Sometimes nature can be a bit unpredictable—things happen in an order we wouldn’t expect.
Normally, plants put forth leaves long before they produce flowers.
But some trees and shrubs flip the script, so to speak.
With certain plants, the normal sequence is reversed: the flowers come first, before the leaves have developed.
A good example is the beautiful redbud tree. It puts forth gorgeous pink flowers on its bare branches in early spring, when none of its leaves are yet in sight.
The forsythia shrub bears its bright yellow flowers in advance of its leaves, and the lovely magnolia presents its pink or white blooms before the green foliage appears. Some maples and oaks also exhibit this flower-first behaviour, although with less showy blossoms.
All of these plants give us a treat in springtime when we’re starved for colour. We get the flower first without having to wait for the leaves.
Why do some plants reverse the normal order of things?
Some trees are wind-pollinated, so put forth flowers before their bulky leaves get in the way. The same goes for flowers that need extra sunlight. Other plants produce a mass of conspicuous flowers first, unobscured by leaves, to better attract the attention of pollinating insects.
Did you know that God also flipped the script and gave us the flower first, so to speak?
If you’re married, do you have a “date night” with your spouse?
Some people set aside time each week when they get together with their spouse, just the two of them, and do something special.
Life is so busy these days that we sometimes have to actually schedule time to spend with our spouse. We have to juggle work, raising children, community involvements, caring for aging parents, hobbies, and so on.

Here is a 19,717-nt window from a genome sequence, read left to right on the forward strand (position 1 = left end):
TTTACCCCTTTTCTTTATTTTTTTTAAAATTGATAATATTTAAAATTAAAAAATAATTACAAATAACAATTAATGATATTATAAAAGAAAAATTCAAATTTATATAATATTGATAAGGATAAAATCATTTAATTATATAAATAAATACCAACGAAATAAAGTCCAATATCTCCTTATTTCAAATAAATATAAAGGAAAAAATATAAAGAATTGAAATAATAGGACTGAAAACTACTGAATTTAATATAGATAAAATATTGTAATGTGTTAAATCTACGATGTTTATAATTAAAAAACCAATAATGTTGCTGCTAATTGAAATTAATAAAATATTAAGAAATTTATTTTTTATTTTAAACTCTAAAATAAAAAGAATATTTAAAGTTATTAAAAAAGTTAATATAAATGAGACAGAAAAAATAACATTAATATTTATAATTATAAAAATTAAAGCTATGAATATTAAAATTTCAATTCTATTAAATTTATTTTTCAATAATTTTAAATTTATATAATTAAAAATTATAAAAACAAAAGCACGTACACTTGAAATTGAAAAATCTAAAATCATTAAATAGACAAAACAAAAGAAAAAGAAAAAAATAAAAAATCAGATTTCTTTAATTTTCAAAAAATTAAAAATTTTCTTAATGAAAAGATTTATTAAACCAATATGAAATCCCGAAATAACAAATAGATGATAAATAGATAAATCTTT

There are so many demands on our time that we often have difficulty making sure we’re giving enough attention to the person most important to us.
And besides, we know that our spouse is aware of our love for them. So we let things slide and don’t make the relationship a priority.
In this way, however, the bond between you starts to suffer. Without regular conversations and one-on-one time, a distance can start to grow in the relationship.
It’s the same with our relationship with God: we’re so busy with family and work commitments that we sometimes fail to fit Him in to our schedules.
Do you ever feel a bit shaky when you’re “up at bat” in life?
Sometimes we face daunting challenges, and don’t feel we’re capable of facing them on our own. We feel like we need a bit of help, someone who can take over for us when we’re at our weakest.
Someone like a pinch hitter.
In baseball, a pinch hitter acts as substitute who bats for a teammate. The pinch hitter might step in because the original player is injured, or when the one next up at bat is a less effective hitter, such as when a pitcher is worn out after six or seven innings pitching.
The manager might decide that the substitute has a better chance of helping their team to score, or may send in the pinch hitter to execute a specific play. In many cases, the pinch hitter will be called upon at a critical moment in the game.
Sounds like a handy person to have around, doesn’t it?
Did you know that believers have a heavenly “pinch hitter”?
This teammate who comes to your aid is the Holy Spirit Himself.
They say if you put a seashell up to your ear, you can hear the sea.
Maybe some people truly can.